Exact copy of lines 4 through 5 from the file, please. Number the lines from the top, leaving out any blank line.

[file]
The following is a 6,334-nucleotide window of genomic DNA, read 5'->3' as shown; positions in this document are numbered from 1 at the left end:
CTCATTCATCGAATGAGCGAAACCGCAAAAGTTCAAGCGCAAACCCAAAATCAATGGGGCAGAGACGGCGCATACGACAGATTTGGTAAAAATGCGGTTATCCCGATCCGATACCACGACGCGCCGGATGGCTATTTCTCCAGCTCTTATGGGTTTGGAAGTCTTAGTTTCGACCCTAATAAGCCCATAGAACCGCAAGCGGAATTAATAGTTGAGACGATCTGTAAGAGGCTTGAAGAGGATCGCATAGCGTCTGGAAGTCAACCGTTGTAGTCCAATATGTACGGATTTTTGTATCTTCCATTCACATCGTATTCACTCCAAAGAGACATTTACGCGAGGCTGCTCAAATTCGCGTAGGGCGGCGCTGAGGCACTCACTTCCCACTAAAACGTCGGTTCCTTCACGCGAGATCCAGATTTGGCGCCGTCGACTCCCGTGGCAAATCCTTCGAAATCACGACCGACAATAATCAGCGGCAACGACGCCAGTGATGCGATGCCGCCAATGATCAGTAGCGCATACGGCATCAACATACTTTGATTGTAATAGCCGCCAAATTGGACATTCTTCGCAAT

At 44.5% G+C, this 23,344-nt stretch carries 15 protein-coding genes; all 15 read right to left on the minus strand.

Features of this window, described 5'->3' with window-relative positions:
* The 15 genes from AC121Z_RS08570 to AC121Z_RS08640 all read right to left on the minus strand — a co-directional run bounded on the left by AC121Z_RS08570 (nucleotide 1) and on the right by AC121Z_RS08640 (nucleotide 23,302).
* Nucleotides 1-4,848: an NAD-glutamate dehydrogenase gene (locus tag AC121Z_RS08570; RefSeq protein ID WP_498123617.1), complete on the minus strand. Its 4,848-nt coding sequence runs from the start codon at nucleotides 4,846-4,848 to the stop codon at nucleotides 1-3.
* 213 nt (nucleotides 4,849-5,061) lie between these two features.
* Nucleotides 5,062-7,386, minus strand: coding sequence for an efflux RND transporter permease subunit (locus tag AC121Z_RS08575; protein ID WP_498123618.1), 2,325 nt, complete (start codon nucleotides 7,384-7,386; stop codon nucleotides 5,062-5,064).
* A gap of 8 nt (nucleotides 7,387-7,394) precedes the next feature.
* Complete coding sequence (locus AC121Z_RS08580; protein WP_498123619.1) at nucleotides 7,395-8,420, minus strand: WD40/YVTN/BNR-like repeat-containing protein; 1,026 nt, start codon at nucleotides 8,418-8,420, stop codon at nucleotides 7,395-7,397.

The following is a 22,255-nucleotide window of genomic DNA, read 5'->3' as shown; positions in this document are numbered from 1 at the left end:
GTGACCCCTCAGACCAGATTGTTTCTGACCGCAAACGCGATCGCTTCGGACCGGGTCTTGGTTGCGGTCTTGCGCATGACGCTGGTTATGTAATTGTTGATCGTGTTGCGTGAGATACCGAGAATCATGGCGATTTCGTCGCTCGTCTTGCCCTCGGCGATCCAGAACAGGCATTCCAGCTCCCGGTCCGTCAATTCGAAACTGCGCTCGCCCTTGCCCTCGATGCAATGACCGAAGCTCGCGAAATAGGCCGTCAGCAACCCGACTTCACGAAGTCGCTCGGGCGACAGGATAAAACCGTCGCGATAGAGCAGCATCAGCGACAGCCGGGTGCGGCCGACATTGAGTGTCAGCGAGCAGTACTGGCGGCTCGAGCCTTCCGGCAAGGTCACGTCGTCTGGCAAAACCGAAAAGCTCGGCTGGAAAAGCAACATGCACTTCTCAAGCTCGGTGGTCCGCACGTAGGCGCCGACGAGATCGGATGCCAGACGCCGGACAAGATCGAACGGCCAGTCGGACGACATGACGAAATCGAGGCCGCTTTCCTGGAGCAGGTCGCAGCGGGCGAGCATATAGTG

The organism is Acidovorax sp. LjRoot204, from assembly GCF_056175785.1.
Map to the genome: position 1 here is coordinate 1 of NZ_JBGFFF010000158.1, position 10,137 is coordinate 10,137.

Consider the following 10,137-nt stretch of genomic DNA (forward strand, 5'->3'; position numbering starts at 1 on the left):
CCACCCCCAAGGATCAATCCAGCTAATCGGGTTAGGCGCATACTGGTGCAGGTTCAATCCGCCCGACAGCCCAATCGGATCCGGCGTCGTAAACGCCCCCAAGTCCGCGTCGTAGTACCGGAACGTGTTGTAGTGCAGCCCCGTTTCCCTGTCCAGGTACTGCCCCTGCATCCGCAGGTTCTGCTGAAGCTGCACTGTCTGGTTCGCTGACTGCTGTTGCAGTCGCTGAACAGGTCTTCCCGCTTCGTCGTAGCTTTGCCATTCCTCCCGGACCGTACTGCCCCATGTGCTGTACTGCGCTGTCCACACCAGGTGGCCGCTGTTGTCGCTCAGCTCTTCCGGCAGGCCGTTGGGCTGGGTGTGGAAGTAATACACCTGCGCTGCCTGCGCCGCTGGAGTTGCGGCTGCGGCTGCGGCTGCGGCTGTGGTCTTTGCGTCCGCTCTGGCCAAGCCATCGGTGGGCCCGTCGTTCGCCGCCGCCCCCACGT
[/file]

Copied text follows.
Features of this window, described 5'->3' with window-relative positions:
* The 15 genes from AC121Z_RS08570 to AC121Z_RS08640 all read right to left on the minus strand — a co-directional run bounded on the left by AC121Z_RS08570 (nucleotide 1) and on the right by AC121Z_RS08640 (nucleotide 23,302).